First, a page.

By Pamela C. Nogales
The class entitled “Radical Demands for Land and Freedom in New York (1829-1848),” and led by Pamela C. Nogales, will focus on the politically significant common ground between a section of labor reformers and political abolitionists in New York on questions of land and freedom for all citizens—regardless of their race.
Scholars have insisted that racial biases prevented any meaningful support for abolitionism by laborers. While these scholars have drawn attention to the pervasive racial ideology dividing workers in the nineteenth century, their work has failed to adequately examine the content of political disagreements—and acknowledge the agreements—between radical laborers and abolitionists. The class will feature excerpts from the personal papers, public lectures, and newspapers produced by members of these social movements to show their common concern over the transformation of labor and access to land. By the 1840s, both groups shared a commitment to land reform as a necessary condition for republican citizenship.
This class traces how radical reform traditions—“Paineite” (after Thomas Paine) and abolitionist—were fundamentally transformed by the outbreak of the Mexican-American War in 1846. In the lead-up to this conflict, Northern reformers were pushed to develop innovative political and social organizations in an effort to break the pattern of compromise with the slave South. Paineites aligned themselves with the American radical tradition when using the language of republican liberty to demand better conditions for labor. In both Philadelphia and New York City, their fight for the ten-hour workday led to organizational innovations, including the formation of Citywide labor unions and the first labor parties in the world. Within the span of their short-lived political experiments, arguments on the pages of their pamphlets and newspapers show a growing awareness of labor’s role in society and its disadvantaged position in a growing economy. In this period, circles of agrarian radicals and abolitionist networks organized—sometimes in tandem—to form a Northern cross-class opposition to slavery.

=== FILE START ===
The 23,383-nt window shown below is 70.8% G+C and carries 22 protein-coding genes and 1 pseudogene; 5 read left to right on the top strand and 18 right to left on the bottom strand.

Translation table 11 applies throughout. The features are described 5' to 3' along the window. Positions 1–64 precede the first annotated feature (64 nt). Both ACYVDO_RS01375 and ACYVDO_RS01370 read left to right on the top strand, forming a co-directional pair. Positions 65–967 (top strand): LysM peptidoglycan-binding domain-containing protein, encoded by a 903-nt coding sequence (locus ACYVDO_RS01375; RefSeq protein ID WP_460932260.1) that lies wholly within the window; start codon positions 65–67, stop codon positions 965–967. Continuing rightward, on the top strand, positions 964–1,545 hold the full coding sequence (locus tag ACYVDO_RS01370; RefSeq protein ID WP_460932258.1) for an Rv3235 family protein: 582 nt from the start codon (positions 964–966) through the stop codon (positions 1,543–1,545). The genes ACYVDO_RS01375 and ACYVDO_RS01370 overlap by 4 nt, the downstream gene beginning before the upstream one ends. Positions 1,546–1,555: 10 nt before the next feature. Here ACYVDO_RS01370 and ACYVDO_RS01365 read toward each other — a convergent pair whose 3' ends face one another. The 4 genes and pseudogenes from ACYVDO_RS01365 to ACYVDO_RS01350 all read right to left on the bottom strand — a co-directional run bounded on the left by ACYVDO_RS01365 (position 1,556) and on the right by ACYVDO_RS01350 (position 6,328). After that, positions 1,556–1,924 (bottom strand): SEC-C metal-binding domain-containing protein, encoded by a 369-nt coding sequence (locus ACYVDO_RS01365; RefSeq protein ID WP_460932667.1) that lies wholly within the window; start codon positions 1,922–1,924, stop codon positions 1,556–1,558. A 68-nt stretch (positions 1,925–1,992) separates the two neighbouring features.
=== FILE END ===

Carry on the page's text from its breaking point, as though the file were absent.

“Radical Demands for Land and Freedom in New York, 1829–1848” meets Saturdays, on February 4th, 11th, 18th, and 25th and on March 4th, from 3:00pm to 4:30pm. Advance registration is required in-person or online starting Saturday, January 28th!
Nogales’ dissertation “Reform in the Age of Capital: The Transatlantic Roots of Radical Political Thought in the United States, 1828–1877” focuses on the intellectual and social history of American reform, specifically on the political contributions made by European immigrants in the nineteenth century, which she argues, make up the backbone of the American reform tradition.
These immigrants were transatlantic reformers who wanted to finish the revolutions of the seventeenth and eighteenth centuries and realize their promises of liberty and social equality. The dissertation traces the transformation of this bourgeois radical tradition as interpreted in working people’s organizations, and the contributions by worker intellectuals and middle-class reformers under the changed conditions of an industrializing nation.
Pamela C. Nogales is an adjunct instructor at the Pratt Institute and a doctoral candidate at New York University. She has led two lecture series at the NYPL: “Reconstruction: ‘America’s Unfinished Revolution,’ 150 Years Later” and “Reform in the Age of Capital: Radical Political Thought in the United States, 1828–1877.”